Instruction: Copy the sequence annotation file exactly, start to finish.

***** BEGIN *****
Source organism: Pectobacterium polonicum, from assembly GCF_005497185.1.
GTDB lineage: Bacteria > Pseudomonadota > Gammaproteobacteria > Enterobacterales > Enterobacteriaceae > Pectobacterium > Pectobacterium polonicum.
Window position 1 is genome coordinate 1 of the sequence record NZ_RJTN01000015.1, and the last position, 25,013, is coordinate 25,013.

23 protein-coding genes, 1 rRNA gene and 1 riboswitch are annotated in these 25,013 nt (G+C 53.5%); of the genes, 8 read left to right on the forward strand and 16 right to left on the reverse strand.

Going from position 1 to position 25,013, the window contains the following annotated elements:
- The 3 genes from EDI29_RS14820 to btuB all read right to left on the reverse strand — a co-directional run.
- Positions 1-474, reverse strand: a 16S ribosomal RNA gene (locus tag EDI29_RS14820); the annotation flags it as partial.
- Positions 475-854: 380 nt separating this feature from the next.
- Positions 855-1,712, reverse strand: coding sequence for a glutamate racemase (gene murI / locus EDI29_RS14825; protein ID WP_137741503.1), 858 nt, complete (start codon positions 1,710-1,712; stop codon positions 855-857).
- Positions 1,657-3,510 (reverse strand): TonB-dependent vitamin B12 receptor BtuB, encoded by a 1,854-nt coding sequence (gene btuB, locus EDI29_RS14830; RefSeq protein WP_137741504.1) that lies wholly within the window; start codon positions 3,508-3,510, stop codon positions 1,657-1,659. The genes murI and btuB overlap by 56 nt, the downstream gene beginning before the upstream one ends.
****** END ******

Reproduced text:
Source organism: Pectobacterium polonicum, from assembly GCF_005497185.1.
GTDB lineage: Bacteria > Pseudomonadota > Gammaproteobacteria > Enterobacterales > Enterobacteriaceae > Pectobacterium > Pectobacterium polonicum.
Window position 1 is genome coordinate 1 of the sequence record NZ_RJTN01000015.1, and the last position, 25,013, is coordinate 25,013.

23 protein-coding genes, 1 rRNA gene and 1 riboswitch are annotated in these 25,013 nt (G+C 53.5%); of the genes, 8 read left to right on the forward strand and 16 right to left on the reverse strand.

Going from position 1 to position 25,013, the window contains the following annotated elements:
- The 3 genes from EDI29_RS14820 to btuB all read right to left on the reverse strand — a co-directional run.
- Positions 1-474, reverse strand: a 16S ribosomal RNA gene (locus tag EDI29_RS14820); the annotation flags it as partial.
- Positions 475-854: 380 nt separating this feature from the next.
- Positions 855-1,712, reverse strand: coding sequence for a glutamate racemase (gene murI / locus EDI29_RS14825; protein ID WP_137741503.1), 858 nt, complete (start codon positions 1,710-1,712; stop codon positions 855-857).
- Positions 1,657-3,510 (reverse strand): TonB-dependent vitamin B12 receptor BtuB, encoded by a 1,854-nt coding sequence (gene btuB, locus EDI29_RS14830; RefSeq protein WP_137741504.1) that lies wholly within the window; start codon positions 3,508-3,510, stop codon positions 1,657-1,659. The genes murI and btuB overlap by 56 nt, the downstream gene beginning before the upstream one ends.